This Is Us
I didn’t become a therapist because I felt I’d be any good, saw myself as hyper-empathic, or wiser than the next gal. Far from it! In fact, when I started grad school, I had about as much confidence in myself as a three-legged cat. There were obstacles.
I became a therapist because I knew I had too. And for some unidentified reason, I desperately wanted to. It was and is part of my calling.
I’ll never forget my very first therapist. Her name was Angie Smith and I thought she was the bee’s knees. I was 15 and losing a battle to anorexia nervosa, the presenting iteration of my chronic depression at the time. We lived in Mobile, Alabama, an unapologetically southern town dripping with Spanish moss and too many syllables. Lovely? Indeed. Progressive? Not so much. I’d never heard of “therapy” before. I also kept the fact I was in it (and taking medication for depression) on the DL. High school is brutal enough.
My work with Angie made a lasting impact on my life and work. I’d meet with her every Wednesday at 2pm, and when I left, I noticed a vague sense of hope well up inside. This wasn’t because I got to leave school early either. It ran deeper—it was a feeling I would slowly build on throughout my recovery.
Angie had also suffered from and overcome an eating disorder. Yet today, she seemed so put together—and pretty. Not to mention she was from Nashville where she’d been a singer-songwriter for many years. So she was smart, pretty, and cool...a triple threat, but in the most inviting way.
In our work together, I learned the value of having a safe space and person to tell my story to and feel unconditional love and acceptance on the other side. I was lucky enough to have this from my parents (and big sister when we weren’t fighting over clothes), yet to have a totally objective experience without emotional ties or history was something profound.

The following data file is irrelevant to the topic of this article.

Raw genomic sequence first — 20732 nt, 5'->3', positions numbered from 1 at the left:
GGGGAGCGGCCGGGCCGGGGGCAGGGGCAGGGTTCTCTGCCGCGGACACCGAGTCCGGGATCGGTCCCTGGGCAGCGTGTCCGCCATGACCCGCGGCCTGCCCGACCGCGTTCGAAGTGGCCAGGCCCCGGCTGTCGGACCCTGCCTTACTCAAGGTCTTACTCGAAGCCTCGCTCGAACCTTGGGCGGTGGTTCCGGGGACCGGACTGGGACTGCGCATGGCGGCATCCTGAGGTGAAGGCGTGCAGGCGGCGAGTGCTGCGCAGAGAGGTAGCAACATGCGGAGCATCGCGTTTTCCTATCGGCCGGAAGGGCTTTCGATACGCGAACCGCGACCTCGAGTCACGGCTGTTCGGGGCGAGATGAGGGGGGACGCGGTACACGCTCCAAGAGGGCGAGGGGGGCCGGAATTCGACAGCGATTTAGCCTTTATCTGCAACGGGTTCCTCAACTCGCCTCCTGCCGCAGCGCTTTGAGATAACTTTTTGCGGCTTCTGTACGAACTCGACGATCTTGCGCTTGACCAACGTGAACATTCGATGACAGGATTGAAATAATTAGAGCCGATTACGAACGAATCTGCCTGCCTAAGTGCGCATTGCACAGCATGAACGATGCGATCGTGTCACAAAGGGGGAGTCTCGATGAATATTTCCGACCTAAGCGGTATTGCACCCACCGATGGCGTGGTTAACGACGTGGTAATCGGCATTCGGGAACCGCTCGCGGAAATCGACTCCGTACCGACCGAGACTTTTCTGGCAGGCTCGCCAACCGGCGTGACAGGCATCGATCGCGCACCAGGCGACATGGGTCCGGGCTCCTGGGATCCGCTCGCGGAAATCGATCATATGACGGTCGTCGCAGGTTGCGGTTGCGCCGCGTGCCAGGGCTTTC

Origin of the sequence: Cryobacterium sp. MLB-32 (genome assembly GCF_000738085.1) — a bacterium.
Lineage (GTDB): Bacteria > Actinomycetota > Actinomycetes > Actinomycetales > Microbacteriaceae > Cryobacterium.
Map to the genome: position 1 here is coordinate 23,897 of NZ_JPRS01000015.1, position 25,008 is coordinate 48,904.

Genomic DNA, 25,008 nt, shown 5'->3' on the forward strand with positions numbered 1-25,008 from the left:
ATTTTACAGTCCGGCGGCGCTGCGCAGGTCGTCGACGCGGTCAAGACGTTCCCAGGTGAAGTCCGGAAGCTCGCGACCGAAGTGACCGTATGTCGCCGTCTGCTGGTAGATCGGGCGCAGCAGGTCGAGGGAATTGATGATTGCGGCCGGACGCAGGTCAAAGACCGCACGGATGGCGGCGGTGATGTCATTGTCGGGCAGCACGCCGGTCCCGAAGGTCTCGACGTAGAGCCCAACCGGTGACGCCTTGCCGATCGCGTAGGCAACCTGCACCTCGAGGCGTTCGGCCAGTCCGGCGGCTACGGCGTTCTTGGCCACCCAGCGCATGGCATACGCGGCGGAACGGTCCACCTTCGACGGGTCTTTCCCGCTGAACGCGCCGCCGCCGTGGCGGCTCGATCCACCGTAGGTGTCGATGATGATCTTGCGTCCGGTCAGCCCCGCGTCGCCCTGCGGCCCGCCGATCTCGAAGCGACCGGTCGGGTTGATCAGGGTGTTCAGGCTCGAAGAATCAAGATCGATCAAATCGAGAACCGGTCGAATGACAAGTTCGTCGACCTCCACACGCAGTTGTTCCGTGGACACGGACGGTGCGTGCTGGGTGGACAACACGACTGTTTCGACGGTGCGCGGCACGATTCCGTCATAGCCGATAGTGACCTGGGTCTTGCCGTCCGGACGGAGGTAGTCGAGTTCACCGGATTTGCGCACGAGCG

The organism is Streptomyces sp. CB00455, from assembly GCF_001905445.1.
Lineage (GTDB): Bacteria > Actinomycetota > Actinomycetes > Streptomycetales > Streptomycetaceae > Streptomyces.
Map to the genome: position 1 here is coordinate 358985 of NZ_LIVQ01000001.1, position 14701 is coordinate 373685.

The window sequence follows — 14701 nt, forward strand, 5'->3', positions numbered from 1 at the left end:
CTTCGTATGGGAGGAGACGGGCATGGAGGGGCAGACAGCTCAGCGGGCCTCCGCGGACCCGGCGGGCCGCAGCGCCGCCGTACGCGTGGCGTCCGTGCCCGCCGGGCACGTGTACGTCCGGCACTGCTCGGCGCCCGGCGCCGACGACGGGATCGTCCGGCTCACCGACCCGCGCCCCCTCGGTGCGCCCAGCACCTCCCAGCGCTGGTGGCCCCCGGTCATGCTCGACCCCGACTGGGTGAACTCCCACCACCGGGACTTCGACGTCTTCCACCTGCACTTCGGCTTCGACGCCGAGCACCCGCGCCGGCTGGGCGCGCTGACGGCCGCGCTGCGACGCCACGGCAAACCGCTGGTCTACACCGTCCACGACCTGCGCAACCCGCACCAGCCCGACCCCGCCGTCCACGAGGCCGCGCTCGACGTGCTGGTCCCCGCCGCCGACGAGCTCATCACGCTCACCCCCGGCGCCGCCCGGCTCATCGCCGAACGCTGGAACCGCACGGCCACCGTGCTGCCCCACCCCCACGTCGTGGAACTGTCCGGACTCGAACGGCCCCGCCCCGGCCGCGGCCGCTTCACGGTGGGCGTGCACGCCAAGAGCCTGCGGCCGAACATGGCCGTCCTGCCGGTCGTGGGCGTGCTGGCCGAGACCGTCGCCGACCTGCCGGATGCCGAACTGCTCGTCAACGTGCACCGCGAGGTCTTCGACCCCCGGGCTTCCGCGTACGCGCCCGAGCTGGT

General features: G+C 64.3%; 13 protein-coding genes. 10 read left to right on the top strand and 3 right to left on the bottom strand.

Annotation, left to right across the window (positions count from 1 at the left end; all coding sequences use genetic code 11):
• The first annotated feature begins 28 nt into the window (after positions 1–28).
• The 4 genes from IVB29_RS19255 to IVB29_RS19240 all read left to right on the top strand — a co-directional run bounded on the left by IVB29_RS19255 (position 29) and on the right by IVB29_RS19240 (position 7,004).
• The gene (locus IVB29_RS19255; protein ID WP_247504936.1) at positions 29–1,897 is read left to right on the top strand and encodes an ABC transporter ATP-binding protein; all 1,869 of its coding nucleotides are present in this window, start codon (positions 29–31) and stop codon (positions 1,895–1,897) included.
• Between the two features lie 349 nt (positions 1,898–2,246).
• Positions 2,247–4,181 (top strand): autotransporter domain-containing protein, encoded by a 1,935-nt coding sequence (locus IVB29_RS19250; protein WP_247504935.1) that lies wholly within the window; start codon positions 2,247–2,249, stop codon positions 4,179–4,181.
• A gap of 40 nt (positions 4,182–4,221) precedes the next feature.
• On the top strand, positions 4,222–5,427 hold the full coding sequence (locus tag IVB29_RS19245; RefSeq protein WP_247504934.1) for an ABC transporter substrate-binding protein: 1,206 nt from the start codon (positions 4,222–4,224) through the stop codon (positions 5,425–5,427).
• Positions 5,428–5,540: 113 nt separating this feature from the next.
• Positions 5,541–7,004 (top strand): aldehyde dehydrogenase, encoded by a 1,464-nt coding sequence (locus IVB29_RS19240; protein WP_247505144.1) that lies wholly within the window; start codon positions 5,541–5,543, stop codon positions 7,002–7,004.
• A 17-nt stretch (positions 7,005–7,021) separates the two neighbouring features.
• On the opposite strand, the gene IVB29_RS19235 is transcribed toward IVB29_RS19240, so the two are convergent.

Fast forward a decade and some change. Thankfully, I’d gotten a handle on my relationship with food. However depression still clung tightly, like a red-faced, wailing toddler to his mom the first day at pre-school drop-off.
Sure, I’d been in and out of therapy the whole time, and Lord knows it had been a lifeline. Yet individual therapy didn’t fix my loneliness. Isolation was often how I’d cope with the sadness and 50 minutes of talk therapy every week or two just didn’t cut it. This wasn’t a reflection on my therapist either. In my book, I worked with some of the best.
I discovered something shocking: I’d been hiding behind therapy. Mind you, it wasn’t the worst place to hide, it just wasn’t giving me the context to practice the insight and tools I’d been gaining with other humans who might possibly relate.
Now that was a new concept, and a terrifying one at that. Yet my depression had become life-threatening once again and I didn’t have a choice.
Enter Onsite workshops, a beautiful treatment facility right outside Nashville specializing in experiential group therapy. Just like Angie, Onsite left an unforgettable imprint on me. It was the ultimate reset button I needed and showed me the vital importance of experiencing healing in community.
Make no mistake, I wholeheartedly believe in the power and necessity found in individual therapy. I'm not saying we throw the baby out with the bathwater. However, I do feel it's simply not enough to get the optimal results we're looking for in our lives. I believe we need a layered approach consisting of individual and group work.
Before you call it a day and hit the snooze button on this post, hear me out. This is all about you and me and how we work together in order to bring more wholeness and connection into our daily experience.
This year, I’m changing up the way I work so as to provide a more holistic prescription that facilitates deeper connection with self and others. This new model is based on the belief that EVERYTHING is relational—everything. From relationship with self, to others, to food, to work, to emotions, and so on.
If this is true, (and it is), we must learn to grow and heal in relationship and community, not isolation. To that end, I’m thrilled to share with you what I’ve been designing these last few years based on tons of research and inspiration from you.
Later this month, I’ll be rolling out the specifics and an opportunity for you to take part. For today’s purposes, get excited! It’s going to be loads of fun and involves three core principles I believe to be the most powerful for the journey we’re on: community, experiential therapy, and the Enneagram.
Indeed, this is your year to tell your story, be seen, be known, and be loved. But even more, it's our year...2019, this is us.
Love & Gratitude,